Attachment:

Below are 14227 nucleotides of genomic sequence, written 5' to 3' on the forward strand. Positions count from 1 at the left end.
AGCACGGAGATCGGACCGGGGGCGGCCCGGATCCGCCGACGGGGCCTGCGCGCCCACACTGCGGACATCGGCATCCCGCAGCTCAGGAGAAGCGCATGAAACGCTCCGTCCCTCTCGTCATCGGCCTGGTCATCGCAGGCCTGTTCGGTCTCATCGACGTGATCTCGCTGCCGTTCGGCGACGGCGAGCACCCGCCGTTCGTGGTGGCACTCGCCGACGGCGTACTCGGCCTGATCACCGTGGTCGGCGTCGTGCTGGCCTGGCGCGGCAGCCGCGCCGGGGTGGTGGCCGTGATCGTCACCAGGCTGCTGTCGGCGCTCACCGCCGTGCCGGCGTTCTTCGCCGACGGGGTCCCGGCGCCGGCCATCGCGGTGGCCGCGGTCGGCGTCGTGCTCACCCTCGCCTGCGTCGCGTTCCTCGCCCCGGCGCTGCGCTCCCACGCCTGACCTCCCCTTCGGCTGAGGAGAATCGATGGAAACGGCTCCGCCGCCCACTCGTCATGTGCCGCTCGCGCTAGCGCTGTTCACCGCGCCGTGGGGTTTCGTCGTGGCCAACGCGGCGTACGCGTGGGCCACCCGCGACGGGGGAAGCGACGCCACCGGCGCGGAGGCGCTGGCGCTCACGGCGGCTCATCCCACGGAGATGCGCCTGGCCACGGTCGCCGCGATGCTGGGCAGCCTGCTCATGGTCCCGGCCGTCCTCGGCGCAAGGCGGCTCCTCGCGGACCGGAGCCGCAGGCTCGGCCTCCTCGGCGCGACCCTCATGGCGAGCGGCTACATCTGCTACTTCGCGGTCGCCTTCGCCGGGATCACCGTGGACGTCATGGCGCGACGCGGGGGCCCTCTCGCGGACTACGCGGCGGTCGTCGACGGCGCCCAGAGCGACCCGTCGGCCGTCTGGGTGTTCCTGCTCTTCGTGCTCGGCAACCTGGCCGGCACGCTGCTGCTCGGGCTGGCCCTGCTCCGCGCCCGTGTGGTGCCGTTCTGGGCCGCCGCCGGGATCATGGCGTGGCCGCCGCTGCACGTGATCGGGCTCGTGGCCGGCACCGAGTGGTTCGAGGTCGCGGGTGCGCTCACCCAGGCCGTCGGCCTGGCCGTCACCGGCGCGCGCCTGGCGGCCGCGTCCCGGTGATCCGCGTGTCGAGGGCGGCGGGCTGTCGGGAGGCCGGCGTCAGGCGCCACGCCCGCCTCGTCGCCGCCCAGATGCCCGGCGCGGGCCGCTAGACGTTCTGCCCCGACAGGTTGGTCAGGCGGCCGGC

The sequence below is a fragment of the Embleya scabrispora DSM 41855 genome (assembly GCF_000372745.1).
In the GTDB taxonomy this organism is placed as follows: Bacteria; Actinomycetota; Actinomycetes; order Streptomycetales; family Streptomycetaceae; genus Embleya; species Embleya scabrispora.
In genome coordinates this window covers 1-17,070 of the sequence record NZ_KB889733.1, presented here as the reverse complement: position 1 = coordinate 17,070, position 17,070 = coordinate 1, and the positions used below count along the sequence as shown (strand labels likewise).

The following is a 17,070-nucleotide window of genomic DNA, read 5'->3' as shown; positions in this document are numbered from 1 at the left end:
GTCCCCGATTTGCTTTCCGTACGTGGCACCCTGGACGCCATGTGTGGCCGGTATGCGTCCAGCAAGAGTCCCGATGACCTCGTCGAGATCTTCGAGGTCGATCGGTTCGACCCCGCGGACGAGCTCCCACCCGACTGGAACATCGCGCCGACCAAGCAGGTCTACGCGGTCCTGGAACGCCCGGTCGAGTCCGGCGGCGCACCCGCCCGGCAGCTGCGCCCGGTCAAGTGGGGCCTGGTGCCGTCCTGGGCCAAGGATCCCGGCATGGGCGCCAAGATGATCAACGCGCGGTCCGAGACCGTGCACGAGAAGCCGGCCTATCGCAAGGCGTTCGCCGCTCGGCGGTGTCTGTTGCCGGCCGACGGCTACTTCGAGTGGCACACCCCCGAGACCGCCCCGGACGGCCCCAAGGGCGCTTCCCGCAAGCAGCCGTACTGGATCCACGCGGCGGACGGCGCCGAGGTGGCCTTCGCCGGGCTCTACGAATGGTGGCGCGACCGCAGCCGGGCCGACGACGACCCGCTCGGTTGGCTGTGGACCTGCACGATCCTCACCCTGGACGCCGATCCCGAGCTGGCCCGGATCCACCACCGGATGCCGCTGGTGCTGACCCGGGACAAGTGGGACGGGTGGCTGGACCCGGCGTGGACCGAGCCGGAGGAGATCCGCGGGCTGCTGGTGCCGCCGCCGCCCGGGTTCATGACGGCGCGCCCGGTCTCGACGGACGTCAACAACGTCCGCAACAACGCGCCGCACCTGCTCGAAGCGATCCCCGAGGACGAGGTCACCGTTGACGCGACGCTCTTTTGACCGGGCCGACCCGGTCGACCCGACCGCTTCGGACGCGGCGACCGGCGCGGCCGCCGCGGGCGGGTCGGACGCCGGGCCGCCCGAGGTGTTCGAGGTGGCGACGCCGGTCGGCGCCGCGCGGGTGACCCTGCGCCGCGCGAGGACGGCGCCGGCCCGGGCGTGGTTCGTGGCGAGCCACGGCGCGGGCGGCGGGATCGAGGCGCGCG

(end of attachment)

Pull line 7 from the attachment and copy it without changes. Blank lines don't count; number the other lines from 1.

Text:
GTCCCCGATTTGCTTTCCGTACGTGGCACCCTGGACGCCATGTGTGGCCGGTATGCGTCCAGCAAGAGTCCCGATGACCTCGTCGAGATCTTCGAGGTCGATCGGTTCGACCCCGCGGACGAGCTCCCACCCGACTGGAACATCGCGCCGACCAAGCAGGTCTACGCGGTCCTGGAACGCCCGGTCGAGTCCGGCGGCGCACCCGCCCGGCAGCTGCGCCCGGTCAAGTGGGGCCTGGTGCCGTCCTGGGCCAAGGATCCCGGCATGGGCGCCAAGATGATCAACGCGCGGTCCGAGACCGTGCACGAGAAGCCGGCCTATCGCAAGGCGTTCGCCGCTCGGCGGTGTCTGTTGCCGGCCGACGGCTACTTCGAGTGGCACACCCCCGAGACCGCCCCGGACGGCCCCAAGGGCGCTTCCCGCAAGCAGCCGTACTGGATCCACGCGGCGGACGGCGCCGAGGTGGCCTTCGCCGGGCTCTACGAATGGTGGCGCGACCGCAGCCGGGCCGACGACGACCCGCTCGGTTGGCTGTGGACCTGCACGATCCTCACCCTGGACGCCGATCCCGAGCTGGCCCGGATCCACCACCGGATGCCGCTGGTGCTGACCCGGGACAAGTGGGACGGGTGGCTGGACCCGGCGTGGACCGAGCCGGAGGAGATCCGCGGGCTGCTGGTGCCGCCGCCGCCCGGGTTCATGACGGCGCGCCCGGTCTCGACGGACGTCAACAACGTCCGCAACAACGCGCCGCACCTGCTCGAAGCGATCCCCGAGGACGAGGTCACCGTTGACGCGACGCTCTTTTGACCGGGCCGACCCGGTCGACCCGACCGCTTCGGACGCGGCGACCGGCGCGGCCGCCGCGGGCGGGTCGGACGCCGGGCCGCCCGAGGTGTTCGAGGTGGCGACGCCGGTCGGCGCCGCGCGGGTGACCCTGCGCCGCGCGAGGACGGCGCCGGCCCGGGCGTGGTTCGTGGCGAGCCACGGCGCGGGCGGCGGGATCGAGGCGCGCG